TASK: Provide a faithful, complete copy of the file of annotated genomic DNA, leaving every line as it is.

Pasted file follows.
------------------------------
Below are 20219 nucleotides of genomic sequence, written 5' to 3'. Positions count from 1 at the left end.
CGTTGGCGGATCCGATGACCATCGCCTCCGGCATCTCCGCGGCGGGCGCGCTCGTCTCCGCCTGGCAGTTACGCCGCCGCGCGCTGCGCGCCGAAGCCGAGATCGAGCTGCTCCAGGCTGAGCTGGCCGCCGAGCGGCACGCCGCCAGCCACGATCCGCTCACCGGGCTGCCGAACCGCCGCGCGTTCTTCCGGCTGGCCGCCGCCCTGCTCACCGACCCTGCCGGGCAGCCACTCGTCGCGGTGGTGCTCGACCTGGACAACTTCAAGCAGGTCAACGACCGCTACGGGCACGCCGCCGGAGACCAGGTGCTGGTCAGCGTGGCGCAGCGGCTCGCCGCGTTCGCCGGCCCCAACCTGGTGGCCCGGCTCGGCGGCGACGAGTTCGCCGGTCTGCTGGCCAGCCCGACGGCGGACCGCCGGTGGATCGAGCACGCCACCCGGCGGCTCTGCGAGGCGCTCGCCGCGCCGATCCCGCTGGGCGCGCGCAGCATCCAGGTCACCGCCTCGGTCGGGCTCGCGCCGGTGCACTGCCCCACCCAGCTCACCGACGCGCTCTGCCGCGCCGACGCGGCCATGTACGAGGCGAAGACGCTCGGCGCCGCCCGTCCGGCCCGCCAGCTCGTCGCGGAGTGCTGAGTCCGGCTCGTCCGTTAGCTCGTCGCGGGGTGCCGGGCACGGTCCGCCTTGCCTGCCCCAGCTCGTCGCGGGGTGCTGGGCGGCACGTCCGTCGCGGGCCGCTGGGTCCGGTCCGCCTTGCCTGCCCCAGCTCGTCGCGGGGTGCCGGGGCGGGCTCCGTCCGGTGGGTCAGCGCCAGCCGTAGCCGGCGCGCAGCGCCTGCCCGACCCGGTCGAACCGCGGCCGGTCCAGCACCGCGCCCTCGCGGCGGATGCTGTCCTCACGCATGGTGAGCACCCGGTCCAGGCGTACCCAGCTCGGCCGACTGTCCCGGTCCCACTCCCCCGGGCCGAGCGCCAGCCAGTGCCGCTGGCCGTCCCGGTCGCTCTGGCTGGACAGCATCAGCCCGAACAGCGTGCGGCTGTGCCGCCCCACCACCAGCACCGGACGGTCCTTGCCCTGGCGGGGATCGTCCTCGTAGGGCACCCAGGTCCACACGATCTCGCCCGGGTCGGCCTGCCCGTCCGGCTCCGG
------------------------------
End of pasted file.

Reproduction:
Below are 20219 nucleotides of genomic sequence, written 5' to 3'. Positions count from 1 at the left end.
CGTTGGCGGATCCGATGACCATCGCCTCCGGCATCTCCGCGGCGGGCGCGCTCGTCTCCGCCTGGCAGTTACGCCGCCGCGCGCTGCGCGCCGAAGCCGAGATCGAGCTGCTCCAGGCTGAGCTGGCCGCCGAGCGGCACGCCGCCAGCCACGATCCGCTCACCGGGCTGCCGAACCGCCGCGCGTTCTTCCGGCTGGCCGCCGCCCTGCTCACCGACCCTGCCGGGCAGCCACTCGTCGCGGTGGTGCTCGACCTGGACAACTTCAAGCAGGTCAACGACCGCTACGGGCACGCCGCCGGAGACCAGGTGCTGGTCAGCGTGGCGCAGCGGCTCGCCGCGTTCGCCGGCCCCAACCTGGTGGCCCGGCTCGGCGGCGACGAGTTCGCCGGTCTGCTGGCCAGCCCGACGGCGGACCGCCGGTGGATCGAGCACGCCACCCGGCGGCTCTGCGAGGCGCTCGCCGCGCCGATCCCGCTGGGCGCGCGCAGCATCCAGGTCACCGCCTCGGTCGGGCTCGCGCCGGTGCACTGCCCCACCCAGCTCACCGACGCGCTCTGCCGCGCCGACGCGGCCATGTACGAGGCGAAGACGCTCGGCGCCGCCCGTCCGGCCCGCCAGCTCGTCGCGGAGTGCTGAGTCCGGCTCGTCCGTTAGCTCGTCGCGGGGTGCCGGGCACGGTCCGCCTTGCCTGCCCCAGCTCGTCGCGGGGTGCTGGGCGGCACGTCCGTCGCGGGCCGCTGGGTCCGGTCCGCCTTGCCTGCCCCAGCTCGTCGCGGGGTGCCGGGGCGGGCTCCGTCCGGTGGGTCAGCGCCAGCCGTAGCCGGCGCGCAGCGCCTGCCCGACCCGGTCGAACCGCGGCCGGTCCAGCACCGCGCCCTCGCGGCGGATGCTGTCCTCACGCATGGTGAGCACCCGGTCCAGGCGTACCCAGCTCGGCCGACTGTCCCGGTCCCACTCCCCCGGGCCGAGCGCCAGCCAGTGCCGCTGGCCGTCCCGGTCGCTCTGGCTGGACAGCATCAGCCCGAACAGCGTGCGGCTGTGCCGCCCCACCACCAGCACCGGACGGTCCTTGCCCTGGCGGGGATCGTCCTCGTAGGGCACCCAGGTCCACACGATCTCGCCCGGGTCGGCCTGCCCGTCCGGCTCCGG